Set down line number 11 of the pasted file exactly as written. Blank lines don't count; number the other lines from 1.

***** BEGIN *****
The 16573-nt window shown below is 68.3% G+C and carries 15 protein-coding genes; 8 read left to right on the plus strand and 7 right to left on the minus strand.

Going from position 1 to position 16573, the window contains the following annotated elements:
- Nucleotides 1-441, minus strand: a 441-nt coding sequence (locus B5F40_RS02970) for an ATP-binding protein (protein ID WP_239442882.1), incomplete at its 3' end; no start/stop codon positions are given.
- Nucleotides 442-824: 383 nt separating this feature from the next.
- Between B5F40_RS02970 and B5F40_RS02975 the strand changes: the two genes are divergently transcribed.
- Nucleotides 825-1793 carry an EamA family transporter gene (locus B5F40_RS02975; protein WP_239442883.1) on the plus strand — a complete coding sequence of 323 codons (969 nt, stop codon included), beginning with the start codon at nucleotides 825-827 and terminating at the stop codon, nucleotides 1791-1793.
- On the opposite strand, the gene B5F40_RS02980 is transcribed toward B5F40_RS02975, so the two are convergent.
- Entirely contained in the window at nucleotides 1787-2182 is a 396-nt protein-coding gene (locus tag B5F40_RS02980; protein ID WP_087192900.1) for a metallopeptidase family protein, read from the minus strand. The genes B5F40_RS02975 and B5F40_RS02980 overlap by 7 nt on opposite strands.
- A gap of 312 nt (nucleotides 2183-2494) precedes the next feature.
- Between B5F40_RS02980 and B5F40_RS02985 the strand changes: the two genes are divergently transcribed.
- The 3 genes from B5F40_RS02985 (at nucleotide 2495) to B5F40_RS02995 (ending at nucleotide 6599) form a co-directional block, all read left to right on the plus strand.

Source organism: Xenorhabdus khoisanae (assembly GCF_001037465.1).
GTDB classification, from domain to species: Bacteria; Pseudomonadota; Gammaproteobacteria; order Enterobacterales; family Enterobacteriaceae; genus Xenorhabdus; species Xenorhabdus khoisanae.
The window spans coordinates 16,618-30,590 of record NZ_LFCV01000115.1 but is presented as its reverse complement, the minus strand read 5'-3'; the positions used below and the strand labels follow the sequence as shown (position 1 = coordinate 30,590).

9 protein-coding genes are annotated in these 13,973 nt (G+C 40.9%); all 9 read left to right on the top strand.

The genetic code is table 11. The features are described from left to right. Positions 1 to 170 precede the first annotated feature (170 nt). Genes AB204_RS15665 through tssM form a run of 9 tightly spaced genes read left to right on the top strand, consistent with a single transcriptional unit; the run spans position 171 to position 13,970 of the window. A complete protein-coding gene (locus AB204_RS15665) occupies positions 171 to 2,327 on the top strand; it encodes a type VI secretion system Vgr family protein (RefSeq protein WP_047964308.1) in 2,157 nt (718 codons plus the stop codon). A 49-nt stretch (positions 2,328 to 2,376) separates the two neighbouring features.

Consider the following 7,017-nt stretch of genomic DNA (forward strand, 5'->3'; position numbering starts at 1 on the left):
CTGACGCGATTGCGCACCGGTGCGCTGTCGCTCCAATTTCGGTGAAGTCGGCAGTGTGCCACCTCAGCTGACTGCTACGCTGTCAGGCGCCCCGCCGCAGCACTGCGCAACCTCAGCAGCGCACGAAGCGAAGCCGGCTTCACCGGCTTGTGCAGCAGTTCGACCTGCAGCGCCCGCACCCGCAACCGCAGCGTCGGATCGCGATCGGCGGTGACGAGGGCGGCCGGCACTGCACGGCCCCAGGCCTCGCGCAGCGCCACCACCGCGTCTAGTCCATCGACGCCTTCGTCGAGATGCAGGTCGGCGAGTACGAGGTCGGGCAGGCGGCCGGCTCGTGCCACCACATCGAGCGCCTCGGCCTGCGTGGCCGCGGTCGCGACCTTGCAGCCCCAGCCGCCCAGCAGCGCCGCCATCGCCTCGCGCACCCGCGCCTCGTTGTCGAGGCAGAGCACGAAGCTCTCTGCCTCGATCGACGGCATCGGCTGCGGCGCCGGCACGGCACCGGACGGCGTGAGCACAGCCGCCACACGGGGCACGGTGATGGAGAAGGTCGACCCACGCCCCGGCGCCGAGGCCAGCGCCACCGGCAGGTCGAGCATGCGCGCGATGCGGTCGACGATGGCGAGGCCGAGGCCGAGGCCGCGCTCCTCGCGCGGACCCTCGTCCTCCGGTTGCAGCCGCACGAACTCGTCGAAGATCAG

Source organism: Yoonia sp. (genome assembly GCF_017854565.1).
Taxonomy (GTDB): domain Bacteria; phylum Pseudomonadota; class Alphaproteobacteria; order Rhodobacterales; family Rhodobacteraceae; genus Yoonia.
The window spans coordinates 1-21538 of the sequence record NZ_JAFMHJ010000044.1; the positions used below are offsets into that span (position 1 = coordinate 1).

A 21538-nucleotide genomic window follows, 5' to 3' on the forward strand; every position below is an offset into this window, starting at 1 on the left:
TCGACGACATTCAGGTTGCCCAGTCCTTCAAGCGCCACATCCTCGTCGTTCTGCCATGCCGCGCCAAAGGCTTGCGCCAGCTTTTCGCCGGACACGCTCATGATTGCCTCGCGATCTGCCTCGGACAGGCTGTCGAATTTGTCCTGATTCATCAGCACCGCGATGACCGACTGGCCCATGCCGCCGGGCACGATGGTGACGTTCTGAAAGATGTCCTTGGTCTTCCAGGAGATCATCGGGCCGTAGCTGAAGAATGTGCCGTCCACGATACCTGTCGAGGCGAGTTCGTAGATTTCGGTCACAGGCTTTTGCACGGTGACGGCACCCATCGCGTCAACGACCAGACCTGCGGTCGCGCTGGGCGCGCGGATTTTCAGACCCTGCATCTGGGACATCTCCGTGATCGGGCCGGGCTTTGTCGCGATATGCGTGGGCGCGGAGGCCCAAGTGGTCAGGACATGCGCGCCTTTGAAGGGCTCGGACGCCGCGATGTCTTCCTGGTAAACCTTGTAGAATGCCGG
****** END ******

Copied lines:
- The 3 genes from B5F40_RS02985 (at nucleotide 2495) to B5F40_RS02995 (ending at nucleotide 6599) form a co-directional block, all read left to right on the plus strand.